Recently, I took a look at international projects that ConocoPhillip (NYSE:COP) is developing in order to mitigate the natural decline of its base assets. Despite spending $9 billion to add 170,000 barrels of oil equivalent per day, it is not enough to offset the decline of those assets. The good news is that Conoco's development projects in the U.S. not only offset declines here in the states, but also offset the declines at its international operations. Let's drill down into these projects and see how this is possible.

Even with spending $2.5 billion in its five-year plan, ConocoPhillips can only mitigate its base decline by 3% per year. That's actually not a bad decline rate, but it is something that the company will need to make up elsewhere if it plans on growing. Overall, the capital invested will offset about 35,000 barrels of oil equivalent per day of production by 2017. The good news is that the rest of its U.S. development capital is being invested to grow production above its decline rates.

Permian Basin
Over the five-year development plan, Conoco will spend about $3 billion on its million net acres in the Permian. By adding 40,000 barrels of oil equivalent per day of production, Conoco will not only mitigate its base decline, but will see 7% compound annual production growth through 2017. Not only is production growing here, but its oil production will go from about 30% last year, to over 75% of production over the five-year plan. That's a great showing, with the improvement in oil production the big key here.

The Bakken
With a five-year plan to spend about $4 billion, Conoco has big plans for the Bakken. This capital will drive tremendous production growth of 45,000 barrels of oil equivalent per day, and will result in a compound annual production growth rate of 18% through 2017. Again, like the Permian, the production mix will increasingly be oil, with the production mix jumping from 20% oil last year, to a five-year average of more than 80%.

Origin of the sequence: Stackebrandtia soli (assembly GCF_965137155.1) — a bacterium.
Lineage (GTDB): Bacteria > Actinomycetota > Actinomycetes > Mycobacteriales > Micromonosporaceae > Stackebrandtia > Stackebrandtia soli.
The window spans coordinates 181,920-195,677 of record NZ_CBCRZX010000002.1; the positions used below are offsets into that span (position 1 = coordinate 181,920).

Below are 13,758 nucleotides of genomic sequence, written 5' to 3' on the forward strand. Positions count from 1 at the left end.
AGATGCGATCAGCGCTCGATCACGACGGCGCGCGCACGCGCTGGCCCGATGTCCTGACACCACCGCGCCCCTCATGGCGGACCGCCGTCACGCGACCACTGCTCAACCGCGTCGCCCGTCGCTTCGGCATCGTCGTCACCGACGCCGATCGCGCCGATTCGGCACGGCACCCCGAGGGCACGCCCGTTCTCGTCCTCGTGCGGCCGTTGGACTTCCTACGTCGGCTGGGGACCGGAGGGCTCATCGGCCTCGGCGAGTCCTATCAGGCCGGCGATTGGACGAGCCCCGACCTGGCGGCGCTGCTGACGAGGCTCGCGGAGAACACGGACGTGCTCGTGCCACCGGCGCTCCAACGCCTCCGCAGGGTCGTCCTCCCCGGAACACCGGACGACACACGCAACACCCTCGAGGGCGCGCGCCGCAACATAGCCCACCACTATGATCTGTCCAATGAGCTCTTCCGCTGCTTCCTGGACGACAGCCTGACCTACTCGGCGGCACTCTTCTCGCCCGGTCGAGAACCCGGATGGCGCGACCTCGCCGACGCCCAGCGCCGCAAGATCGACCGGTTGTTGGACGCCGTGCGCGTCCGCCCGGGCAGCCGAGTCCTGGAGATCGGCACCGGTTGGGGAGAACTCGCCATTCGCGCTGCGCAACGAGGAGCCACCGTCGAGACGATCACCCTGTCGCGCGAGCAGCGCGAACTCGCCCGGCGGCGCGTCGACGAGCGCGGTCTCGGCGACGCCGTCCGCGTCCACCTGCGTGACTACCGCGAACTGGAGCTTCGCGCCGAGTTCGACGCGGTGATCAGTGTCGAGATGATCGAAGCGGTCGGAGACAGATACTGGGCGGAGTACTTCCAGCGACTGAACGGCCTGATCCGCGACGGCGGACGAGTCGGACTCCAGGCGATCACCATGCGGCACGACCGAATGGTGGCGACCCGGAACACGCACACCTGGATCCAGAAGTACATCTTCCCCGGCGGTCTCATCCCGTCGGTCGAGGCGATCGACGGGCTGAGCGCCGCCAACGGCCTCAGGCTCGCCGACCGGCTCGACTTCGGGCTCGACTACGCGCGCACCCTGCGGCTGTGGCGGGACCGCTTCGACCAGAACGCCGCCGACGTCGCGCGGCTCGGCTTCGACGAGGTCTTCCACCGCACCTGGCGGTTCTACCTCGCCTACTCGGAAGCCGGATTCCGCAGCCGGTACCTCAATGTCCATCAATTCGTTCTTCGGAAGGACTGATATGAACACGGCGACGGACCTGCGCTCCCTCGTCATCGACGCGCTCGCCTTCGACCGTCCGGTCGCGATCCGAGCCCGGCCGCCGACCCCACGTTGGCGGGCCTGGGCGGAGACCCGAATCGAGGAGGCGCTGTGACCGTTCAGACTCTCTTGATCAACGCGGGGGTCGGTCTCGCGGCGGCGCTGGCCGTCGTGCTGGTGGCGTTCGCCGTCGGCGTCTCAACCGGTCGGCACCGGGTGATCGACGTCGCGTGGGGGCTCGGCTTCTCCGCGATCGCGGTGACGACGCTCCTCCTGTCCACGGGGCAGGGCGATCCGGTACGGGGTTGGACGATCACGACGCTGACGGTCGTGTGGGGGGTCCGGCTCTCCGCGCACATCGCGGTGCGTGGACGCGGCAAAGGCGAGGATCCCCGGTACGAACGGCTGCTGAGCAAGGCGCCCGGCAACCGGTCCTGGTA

The Bakken is one of the premier oil-levered plays in the U.S. With 2012 production of less than 30,000 barrels of oil equivalent per day, Conoco is a smaller player. For perspective, its production in the play is a bit more than Kodiak Oil and Gas (NYSE: KOG), which should end this year at that rate. Even with all the growth, ConocoPhillips' projected 2017 production of more than 50,000 barrels of oil equivalent per day will be well short of current top dog Continental Resources (NYSE:CLR), which already sees production topping that mark. Still, the Bakken is a key resource to develop for the company, and this is money well spent.

Eagle Ford
The biggest capital spend will be on developing its position in the Eagle Ford Shale. Conoco's plan calls for $8 billion to be spent over the course of its five-year development. That will add more than 130,000 barrels of production per day by 2017, which is a compound annual growth rate of 16%. Again, like the Bakken and Permian, this production will be increasingly oil rich, as the mix shifts from around 20% last year, to an average of more than 60%.

The Eagle Ford is one of the best liquids growth pays in the U.S., and Conoco isn't the only company investing heavily to develop this play. Chesapeake Energy (OTC:CHKA.Q) is devoting the largest portion of its capital on the play, with 35% of its drilling and completion capital earmarked to develop the Eagle Ford this year. As one of the best liquids growth plays, its no wonder why these two are investing so heavily in its development. 

My Foolish take
When you add up these four key areas with the company's other legacy development opportunities, ConocoPhillips plans to grow its production in the U.S. by 5% annually through 2017. In total, the company will be spending $25 billion through 2017 to add 365,000 barrels of oil equivalent per day here at home. That's just enough to offset the declines in its international development programs to keep production steady throughout its current portfolio  In order to grow production, Conoco will need to deliver on its major international projects so that it can meet its ambitious goal of growing production by 3% to 5% on an annual basis.

This article represents the opinion of the writer, who may disagree with the “official” recommendation position of a Motley Fool premium advisory service. We’re motley! Questioning an investing thesis -- even one of our own -- helps us all think critically about investing and make decisions that help us become smarter, happier, and richer.